Japanese General Yasuji Okamura

Japanese General Yasuji Okamura

(Oct. 1, 2021) This week, 80 years ago, the Imperial Japanese Army, under the command of Gen. Yasuji Okamura made its second attempt to capture the 2,000-year-old Chinese City of Changsha, which is the capital of Hunan Province.

Today Changsha is home to more than seven million Chinese. It is located on the Xiang River, in the Xiang River Valley, formed by the Luoxiao Mountains in the east, Wuling Mountains in the west, the Hengshan Mountains in the south, and the Dongling Lake in the north.

Former Chairman Mao Zedong, began his political career there, first as a student at Hunan No. 1 Teachers Training School and later as teacher and principal of the same school. It is the birthplace of the chairman’s first wife, Yang Kaihui. The largest Chinese restaurant in the world, with seating for 5,000, is located there.

Most of the action, in the movie “The Sand Peebles,” starring Steve McQueen (for which he received his only “Oscar” nomination), Candice Bergen, and Richard Crenna, takes place there. The entire story occurs on the Xiang River in 1926.

By this time, in WWII, there was not much left of the city. It had already survived one battle a year previously, and what was not bombed by the Japanese, had been burned by the Chinese. However, it was the gateway to China’s southernmost provinces, the capital of resource-rich Hunan Province and the last door to the Western World.

In July 1941, Gen. Okamura was appointed commander-in-chief of the Northern China Area Army, which consisted of the First, Twelfth and Forty-third Armies, and the Second Independent Mixed Brigade.

After the war, Gen. Okamura was convicted of war crimes by the Nanjing War Crimes Tribunal, and although he, through his use of chemical weapons and administration of the “Three Alls” policy —“Kill All, Burn All, Loot All” — had been responsible for 2.7 million Chinese civilian deaths, he was immediately pardoned by the Nationalist Leader, Generalissimo Chiang Kai-shek, who gave him a job as military advisor to the Chinese Nationalist Army.

The Japanese forces numbered about 120,000 troops from the 3rd, 4th, 6th, 13th, 33rd and 40th Divisions.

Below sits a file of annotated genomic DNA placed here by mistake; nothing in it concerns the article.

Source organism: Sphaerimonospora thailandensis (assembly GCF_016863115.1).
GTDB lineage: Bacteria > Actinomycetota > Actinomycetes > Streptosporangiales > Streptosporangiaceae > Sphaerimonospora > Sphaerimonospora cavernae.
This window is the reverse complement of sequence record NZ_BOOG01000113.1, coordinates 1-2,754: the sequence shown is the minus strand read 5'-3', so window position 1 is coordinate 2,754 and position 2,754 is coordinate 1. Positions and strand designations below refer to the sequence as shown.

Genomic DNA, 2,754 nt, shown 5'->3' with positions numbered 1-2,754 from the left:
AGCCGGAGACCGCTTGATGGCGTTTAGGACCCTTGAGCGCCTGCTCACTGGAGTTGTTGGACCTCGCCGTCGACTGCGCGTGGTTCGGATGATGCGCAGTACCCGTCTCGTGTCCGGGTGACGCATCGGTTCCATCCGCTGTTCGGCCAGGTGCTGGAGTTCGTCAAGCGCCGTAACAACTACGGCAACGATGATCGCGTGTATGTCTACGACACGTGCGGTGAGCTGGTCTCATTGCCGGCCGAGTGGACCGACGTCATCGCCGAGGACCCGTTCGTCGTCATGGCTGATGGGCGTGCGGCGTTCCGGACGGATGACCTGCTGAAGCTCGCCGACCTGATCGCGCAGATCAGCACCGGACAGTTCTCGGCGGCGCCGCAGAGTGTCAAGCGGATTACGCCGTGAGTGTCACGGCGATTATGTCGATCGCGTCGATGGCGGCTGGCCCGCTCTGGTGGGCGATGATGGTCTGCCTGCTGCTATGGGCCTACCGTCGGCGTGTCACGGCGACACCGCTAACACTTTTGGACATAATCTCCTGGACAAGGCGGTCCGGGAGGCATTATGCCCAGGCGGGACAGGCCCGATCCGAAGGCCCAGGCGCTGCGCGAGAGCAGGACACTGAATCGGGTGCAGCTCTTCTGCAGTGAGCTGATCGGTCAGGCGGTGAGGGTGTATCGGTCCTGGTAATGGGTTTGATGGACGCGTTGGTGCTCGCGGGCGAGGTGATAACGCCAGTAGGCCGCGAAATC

The Chinese forces defending the city consisted of the Ninenteenth Army Group, under the command of Xue Yue. He was probably the best general that Nationalist China had. American Gen. Clair Chenault, leader of the famed “Flying Tigers,” nicknamed him the “Patton of Asia.” This highly respected Chinese general lived until 1998 when he died at the age of 101, in Taiwan.

Nationalist soldiers under his command had forced Mao’s Communist Army to embark on the famous year-long 8,000 “Long March,” which was actually a long retreat, in 1934-5. For this, he was described by Chiang as, “...a true example of an Officer.”

After the Nationalist retreat to Taiwan, upon their defeat by the Communists under Mao, Gen. Yu was offered a government post, but declined, and instead retired from the Army with 10 years back pay, plus interest, making him relatively wealthy. On Aug. 9, 2008, his son-in-law, Tai Shen Kuo, was sentenced by the United States District Court for the Northern District of Virginia, to spend 16 (later reduced to three) years in prison for spying against the U.S. for China.

The impetus for the battle occurred on Sept. 6, 1941, when Chinese guerrillas attacked the Japanese 6th Division in the mountains southeast of Yueyang, which is located 97 miles from Changsha. Nine days later, the Japanese crossed the Sin Chiang River at four points and made rapid advances, crossing the Milo River on Sept. 19.

Gen. Xue’s Ninenteenth Army Group was reinforced by soldiers from the Fifth, Sixth, and Seventh Army Groups. Eventually the Chinese defenders numbered 110,000. On Sept. 26, the battle was joined, which included street fighting, in the city. When the sun rose the next morning, it revealed stacks of dead soldiers from both armies filling the trenches.

Elements of the Japanese 13th Division crossed the Liuyang River on a makeshift bridge and occupied the city. They were joined by the 4th Division the following day. Eventually, on Oct. 1, the Japanese retreated, leaving more than 10,000 dead. The cost to the Chinese is estimated to have been 50,000.

Soviet Gen. Vasili Chuikov, later renowned for his leadership in the defense of Stalingrad, who was present as an observer, noted that the Chinese, “...were capable of waging vigorous defensive operations and ...of scoring victories.”

On Dec. 24, the Japanese attacked the city again in an attempt to prevent the Chinese from reinforcing Commonwealth forces defending Hong Kong. Once again the Imperial Japanese Army suffered a defeat, leaving behind almost 57,000 dead.

In June of 1944, the Japanese attempted, for the fourth time, to capture Changsha. This time the outcome was different. First, they employed more than three times as many troops, and second, Gen. Yu was not in command of the Chinese. The commander of the Chinese Forces defending Changsha, Gen. Zhang De-Neng, fled the City and was later executed by Chiang Kai-shek.

Next week: Double Battle of Vyazma/Bryansk

Mr. Wimbrow writes from Ocean City, Maryland, where he practices law representing those persons accused of criminal and traffic offenses, and those persons who have suffered a personal injury through no fault of their own. He can be contacted at: wimbrowlaw@gmail.com.

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